Kentucky requires that every man should be on the ground there who is not absolutely needed elsewhere. I hope therefore that you will not detain in your department any more troops than are absolutely necessary for protection from the Indians, and that you will send the rest forward immediately to General Wright. I am quite sure your regard for the service will induce you to do so. Your other telegrams will be answered speedily.
EDWIN M. STANTON,
Secretary of War.
WASHINGTON, D. C., September 23, 1862.
Your requisitions on the Quartermaster's, Commissary, and Ordnance Departments are beyond all our expectations, and involve an immense expenditure of money. Moreover, they cannot be filled without taking supplies from other troops now in the field. The organization of a large force for an Indian campaign is not approved by the War Department, because it is not deemed necessary. Telegraph immediately how many troops you expect to organize and where you propose to send them.
H. W. HALLECK,
HEADQUARTERS DEPARTMENT OF THE NORTHWEST, Saint Paul, September 23, 1862.
Washington, D. C.:
Your dispatch of this date just received. You do not seem to be aware of the extent of the Indian outbreaks. The Sioux, 2,600 warriors, are assembled at the Upper Sioux agency, ready to give battle to Colonel Sibley, who is advancing against them with 1,600 men and five pieces of artillery. Farther west they have murdered the settlers along the frontier of Dakota and nearly depopulated that Territory. In Nebraska the same.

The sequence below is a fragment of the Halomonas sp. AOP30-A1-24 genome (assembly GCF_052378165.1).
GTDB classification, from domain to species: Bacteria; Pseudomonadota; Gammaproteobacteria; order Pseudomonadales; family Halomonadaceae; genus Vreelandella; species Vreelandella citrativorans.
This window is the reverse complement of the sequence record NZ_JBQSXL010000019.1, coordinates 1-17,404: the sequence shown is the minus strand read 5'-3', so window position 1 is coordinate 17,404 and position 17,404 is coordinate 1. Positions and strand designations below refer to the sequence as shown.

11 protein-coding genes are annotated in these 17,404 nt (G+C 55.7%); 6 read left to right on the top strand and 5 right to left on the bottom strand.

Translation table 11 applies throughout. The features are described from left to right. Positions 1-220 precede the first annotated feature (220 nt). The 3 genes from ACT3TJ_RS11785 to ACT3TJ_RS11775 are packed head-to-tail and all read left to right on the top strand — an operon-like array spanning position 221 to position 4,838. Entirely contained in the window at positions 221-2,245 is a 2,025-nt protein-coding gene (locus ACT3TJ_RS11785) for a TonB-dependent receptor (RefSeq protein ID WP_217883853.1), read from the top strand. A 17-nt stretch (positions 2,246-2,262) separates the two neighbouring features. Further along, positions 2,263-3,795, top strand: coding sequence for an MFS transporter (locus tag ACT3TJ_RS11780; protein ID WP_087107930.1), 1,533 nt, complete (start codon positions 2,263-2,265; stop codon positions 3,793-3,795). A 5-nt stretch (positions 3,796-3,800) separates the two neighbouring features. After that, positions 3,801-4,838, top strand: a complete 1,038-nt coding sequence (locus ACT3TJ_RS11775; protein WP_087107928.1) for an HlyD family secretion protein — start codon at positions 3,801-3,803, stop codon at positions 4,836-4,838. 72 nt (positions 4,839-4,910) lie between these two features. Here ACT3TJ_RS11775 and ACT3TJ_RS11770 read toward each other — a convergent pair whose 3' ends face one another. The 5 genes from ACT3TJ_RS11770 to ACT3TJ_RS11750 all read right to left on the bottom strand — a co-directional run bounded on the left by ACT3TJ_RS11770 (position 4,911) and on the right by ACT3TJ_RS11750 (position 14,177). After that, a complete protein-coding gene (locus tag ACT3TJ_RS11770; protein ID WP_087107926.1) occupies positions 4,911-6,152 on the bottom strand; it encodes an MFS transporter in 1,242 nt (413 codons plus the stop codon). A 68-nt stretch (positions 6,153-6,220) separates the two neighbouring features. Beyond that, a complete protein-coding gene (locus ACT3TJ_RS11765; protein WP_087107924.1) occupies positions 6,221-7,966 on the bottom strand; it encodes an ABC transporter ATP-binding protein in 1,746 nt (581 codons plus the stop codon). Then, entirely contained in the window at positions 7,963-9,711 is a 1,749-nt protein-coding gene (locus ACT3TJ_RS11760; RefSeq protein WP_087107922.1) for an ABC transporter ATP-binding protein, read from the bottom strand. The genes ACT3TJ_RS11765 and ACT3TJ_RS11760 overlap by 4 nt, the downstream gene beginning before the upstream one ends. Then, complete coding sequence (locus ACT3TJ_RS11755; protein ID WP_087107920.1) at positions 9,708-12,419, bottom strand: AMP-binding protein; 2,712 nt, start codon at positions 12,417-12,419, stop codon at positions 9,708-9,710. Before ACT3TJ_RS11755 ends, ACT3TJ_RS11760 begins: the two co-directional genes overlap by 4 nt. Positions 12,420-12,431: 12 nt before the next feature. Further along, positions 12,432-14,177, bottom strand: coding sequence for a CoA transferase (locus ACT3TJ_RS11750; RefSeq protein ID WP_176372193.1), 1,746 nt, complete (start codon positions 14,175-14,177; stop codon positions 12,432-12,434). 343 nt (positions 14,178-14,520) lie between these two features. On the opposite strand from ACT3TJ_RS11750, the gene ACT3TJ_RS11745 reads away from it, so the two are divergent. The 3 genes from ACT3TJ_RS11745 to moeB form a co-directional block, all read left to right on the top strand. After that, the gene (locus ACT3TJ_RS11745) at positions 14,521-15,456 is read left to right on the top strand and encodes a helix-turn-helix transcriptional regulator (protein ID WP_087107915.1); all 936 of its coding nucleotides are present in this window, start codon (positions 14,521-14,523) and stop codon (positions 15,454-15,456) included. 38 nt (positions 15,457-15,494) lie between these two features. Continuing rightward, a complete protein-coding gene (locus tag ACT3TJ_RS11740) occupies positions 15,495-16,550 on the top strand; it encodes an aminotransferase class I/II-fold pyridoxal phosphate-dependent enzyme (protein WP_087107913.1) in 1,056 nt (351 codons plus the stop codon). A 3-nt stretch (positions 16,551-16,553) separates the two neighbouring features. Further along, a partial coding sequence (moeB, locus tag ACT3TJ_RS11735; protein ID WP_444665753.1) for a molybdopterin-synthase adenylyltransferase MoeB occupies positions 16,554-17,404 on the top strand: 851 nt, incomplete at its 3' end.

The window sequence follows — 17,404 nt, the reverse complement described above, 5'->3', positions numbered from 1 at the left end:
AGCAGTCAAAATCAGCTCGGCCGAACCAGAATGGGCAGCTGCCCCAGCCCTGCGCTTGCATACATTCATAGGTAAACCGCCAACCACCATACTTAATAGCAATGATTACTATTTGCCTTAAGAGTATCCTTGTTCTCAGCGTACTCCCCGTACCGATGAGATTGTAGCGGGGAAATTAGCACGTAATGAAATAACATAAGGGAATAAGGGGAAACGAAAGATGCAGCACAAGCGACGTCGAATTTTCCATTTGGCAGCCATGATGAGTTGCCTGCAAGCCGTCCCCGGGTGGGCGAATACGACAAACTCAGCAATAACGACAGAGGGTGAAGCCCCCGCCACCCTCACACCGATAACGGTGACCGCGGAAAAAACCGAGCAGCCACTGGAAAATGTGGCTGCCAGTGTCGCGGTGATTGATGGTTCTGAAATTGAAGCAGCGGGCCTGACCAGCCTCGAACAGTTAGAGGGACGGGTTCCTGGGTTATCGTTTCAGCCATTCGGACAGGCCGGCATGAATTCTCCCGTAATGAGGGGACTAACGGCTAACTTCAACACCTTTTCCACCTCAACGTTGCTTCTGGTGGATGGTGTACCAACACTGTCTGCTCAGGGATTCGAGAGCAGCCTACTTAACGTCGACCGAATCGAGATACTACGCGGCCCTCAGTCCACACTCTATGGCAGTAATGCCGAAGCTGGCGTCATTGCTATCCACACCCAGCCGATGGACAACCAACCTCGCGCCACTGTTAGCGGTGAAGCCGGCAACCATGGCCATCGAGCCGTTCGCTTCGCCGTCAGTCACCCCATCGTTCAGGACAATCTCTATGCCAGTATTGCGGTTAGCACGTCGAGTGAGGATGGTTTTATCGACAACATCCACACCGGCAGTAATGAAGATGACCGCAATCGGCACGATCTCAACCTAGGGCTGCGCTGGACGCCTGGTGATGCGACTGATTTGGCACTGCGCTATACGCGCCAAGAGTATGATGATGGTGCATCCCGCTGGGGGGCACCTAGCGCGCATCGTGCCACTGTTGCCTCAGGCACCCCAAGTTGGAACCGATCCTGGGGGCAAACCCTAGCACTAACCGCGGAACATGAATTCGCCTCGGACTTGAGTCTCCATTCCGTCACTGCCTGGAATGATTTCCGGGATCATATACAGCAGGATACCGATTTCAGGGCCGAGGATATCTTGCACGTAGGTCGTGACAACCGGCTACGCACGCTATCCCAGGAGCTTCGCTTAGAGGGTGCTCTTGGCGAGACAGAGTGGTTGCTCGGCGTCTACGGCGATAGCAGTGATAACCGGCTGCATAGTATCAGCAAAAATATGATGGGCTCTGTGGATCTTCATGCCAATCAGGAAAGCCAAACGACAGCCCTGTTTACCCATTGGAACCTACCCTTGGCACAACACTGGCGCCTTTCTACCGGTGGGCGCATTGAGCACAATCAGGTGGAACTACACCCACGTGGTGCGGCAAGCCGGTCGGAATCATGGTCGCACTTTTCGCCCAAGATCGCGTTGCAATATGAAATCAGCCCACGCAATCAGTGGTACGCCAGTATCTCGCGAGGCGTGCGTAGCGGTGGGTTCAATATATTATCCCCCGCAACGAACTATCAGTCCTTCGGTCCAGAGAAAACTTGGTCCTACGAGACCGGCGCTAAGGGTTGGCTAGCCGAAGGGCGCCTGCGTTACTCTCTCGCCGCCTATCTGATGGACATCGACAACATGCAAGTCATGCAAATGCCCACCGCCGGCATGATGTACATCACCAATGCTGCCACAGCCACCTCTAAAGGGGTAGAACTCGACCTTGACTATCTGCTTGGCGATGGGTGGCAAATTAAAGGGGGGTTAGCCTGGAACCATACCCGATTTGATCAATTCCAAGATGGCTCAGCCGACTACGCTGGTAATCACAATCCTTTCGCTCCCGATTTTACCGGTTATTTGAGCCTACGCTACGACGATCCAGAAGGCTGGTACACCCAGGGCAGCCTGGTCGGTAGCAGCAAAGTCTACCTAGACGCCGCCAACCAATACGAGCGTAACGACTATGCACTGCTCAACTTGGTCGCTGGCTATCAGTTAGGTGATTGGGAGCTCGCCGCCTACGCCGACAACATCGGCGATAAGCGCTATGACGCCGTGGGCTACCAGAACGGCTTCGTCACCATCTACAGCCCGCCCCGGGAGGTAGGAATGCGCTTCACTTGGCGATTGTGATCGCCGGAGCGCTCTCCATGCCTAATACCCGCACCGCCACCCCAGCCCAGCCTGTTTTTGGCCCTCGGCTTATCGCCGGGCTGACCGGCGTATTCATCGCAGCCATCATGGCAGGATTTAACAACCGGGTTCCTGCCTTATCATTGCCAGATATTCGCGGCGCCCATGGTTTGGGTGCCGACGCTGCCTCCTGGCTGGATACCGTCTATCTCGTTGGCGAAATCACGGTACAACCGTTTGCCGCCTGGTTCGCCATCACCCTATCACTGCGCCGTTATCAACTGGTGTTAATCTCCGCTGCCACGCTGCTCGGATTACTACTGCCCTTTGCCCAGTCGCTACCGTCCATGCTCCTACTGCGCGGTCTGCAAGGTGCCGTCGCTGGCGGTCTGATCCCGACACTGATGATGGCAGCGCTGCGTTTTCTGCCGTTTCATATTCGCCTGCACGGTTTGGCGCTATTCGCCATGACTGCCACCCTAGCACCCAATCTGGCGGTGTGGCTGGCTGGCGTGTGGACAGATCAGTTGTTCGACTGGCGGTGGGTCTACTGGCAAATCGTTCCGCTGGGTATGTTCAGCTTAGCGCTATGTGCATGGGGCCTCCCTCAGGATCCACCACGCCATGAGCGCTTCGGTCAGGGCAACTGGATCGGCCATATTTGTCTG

All the frontiers of Minnesota to within a short distance of the Mississippi have been depopulated, large towns and villages abandoned, an the property and crops of more than 50,000 people totally abandoned. Unless vigorous and powerful measures are at once taken to put as stop to these troubles and restore confidence the whole of Minnesota west of the Mississippi and the Territories of Dakota and Nebraska will be entirely depopulated. The Chippewas and Winnebagoes all on the verge of outbreak and the whole of the Indian tribes as far as the mountains are in motion.
I have in Minnesota, including one Wisconsin regiment, about 4,000 men. There are at Fort Snelling about 1,200 Minnesota troops, unarmed. All the Iowa troops that were armed have been sent by your orders to Saint Louis. I am using the Wisconsin regiment and some companies of the Minnesota regiments to establish temporarily a line of posts from north to south along the frontier in rear of Sibley to prevent the Indians from getting in his rear and running back upon the settlements.
You have no idea of the wide, universal, and uncontrollable panic everywhere in this country. Over 500 people have been murdered in Minnesota alone and 300 women and children now in captivity. The